Tornadoes, floods, lightning strikes, wildfires and hurricane season waiting in the wings; the rain of frogs and plague of locusts can’t be far off.
With half of 2011 already gone and virtually every region of the country stricken to some degree by natural disasters, this year is shaping up to be one of the most unique—and costly—in many years.
Disasters ranging from flooding along the Missouri River to a tornado in Joplin, Mo., to wildfires in Texas and Arizona that have damaged, destroyed or otherwise impacted scores of businesses, jobs and crops this year. Mid-America, long popular with insurers because of the lack of big coastal risk exposures, is proving conventional wisdom wrong and ringing up as much as $7 billion in losses from the May spate of tornadoes. (For a stunning visual account of the devastation in Joplin from the unique perspective of a State Farm agent, please visit our Web portal at propertycasualty360.com).
And it isn’t all about weather, either. At this writing, the story of a massive E.coli poisoning, with 22 dead and thousands sickened so far, is still unfolding across Europe.
Man-made problems can wreak havoc on businesses and individuals, too, especially in the wired age. Just look at the security breaches at Google and Sony (which could end up costing the company $170 million), and the personal woes of Rep. Anthony Weiner after his Twitter indiscretions went viral.
If nothing else, this spring’s unprecedented events should serve as a warning to everyone that both personal and business fallback plans are mandatory, and that you’d better be prepared for anything. The recently released dismal unemployment figures are in part still a result of the fallout from the March earthquake in Japan, which is still disrupting critical manufacturing supply chains. Honda, Toyota and Nissan all reported big declines in sales for May, citing parts and production shortages.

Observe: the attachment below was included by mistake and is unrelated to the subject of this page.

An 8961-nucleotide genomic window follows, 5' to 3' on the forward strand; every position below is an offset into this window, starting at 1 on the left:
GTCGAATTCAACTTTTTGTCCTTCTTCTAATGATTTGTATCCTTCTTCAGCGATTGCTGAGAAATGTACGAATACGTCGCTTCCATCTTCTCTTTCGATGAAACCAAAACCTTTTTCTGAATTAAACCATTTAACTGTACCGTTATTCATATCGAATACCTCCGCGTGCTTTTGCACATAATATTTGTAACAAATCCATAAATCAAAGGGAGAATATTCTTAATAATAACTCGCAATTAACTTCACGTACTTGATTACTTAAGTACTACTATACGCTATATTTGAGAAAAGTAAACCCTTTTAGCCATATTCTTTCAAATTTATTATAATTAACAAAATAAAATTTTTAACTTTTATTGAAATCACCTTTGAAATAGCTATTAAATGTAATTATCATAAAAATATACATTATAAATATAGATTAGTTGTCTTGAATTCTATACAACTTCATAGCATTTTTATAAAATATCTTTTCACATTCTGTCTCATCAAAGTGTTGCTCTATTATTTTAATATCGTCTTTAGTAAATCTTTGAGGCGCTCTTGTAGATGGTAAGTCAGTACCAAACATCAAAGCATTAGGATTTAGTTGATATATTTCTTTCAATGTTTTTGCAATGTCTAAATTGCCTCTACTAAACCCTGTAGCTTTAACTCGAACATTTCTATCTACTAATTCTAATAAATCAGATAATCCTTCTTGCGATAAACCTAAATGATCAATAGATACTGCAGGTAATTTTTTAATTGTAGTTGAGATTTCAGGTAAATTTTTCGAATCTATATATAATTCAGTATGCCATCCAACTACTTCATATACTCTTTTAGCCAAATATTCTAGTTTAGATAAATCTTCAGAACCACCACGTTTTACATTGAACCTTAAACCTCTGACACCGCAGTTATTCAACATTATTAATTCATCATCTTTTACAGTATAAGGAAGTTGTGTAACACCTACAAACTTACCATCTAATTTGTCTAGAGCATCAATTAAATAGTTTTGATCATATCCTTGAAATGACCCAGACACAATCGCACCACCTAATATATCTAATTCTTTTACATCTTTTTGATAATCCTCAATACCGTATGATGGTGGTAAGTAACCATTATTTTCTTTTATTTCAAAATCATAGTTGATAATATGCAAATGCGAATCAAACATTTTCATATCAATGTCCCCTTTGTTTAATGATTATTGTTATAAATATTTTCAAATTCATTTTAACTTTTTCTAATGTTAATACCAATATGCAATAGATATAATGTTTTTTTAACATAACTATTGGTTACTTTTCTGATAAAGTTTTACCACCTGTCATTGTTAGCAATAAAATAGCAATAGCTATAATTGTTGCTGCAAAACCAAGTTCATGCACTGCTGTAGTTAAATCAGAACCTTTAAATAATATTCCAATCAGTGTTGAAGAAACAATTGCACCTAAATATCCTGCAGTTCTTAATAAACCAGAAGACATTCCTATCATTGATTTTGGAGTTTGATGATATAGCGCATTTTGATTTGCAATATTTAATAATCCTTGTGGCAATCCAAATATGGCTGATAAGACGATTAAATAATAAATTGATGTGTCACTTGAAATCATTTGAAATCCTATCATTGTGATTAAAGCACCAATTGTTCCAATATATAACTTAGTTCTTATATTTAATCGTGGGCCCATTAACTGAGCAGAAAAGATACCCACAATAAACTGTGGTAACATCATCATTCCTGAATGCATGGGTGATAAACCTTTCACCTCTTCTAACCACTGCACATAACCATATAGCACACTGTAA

We’ve discussed the importance of disaster preparedness plans before, back when the country was worried about a swine flu epidemic. While the dire predictions of that time never came to pass, foresighted people who addressed issues like alternate locations, generators, employee phone trees and backups for their existing supply chains may have been grateful for it this year if their region was part of this spring’s swath of destruction.
If you haven’t made disaster planning a priority for both your business and your clients, what are you waiting for?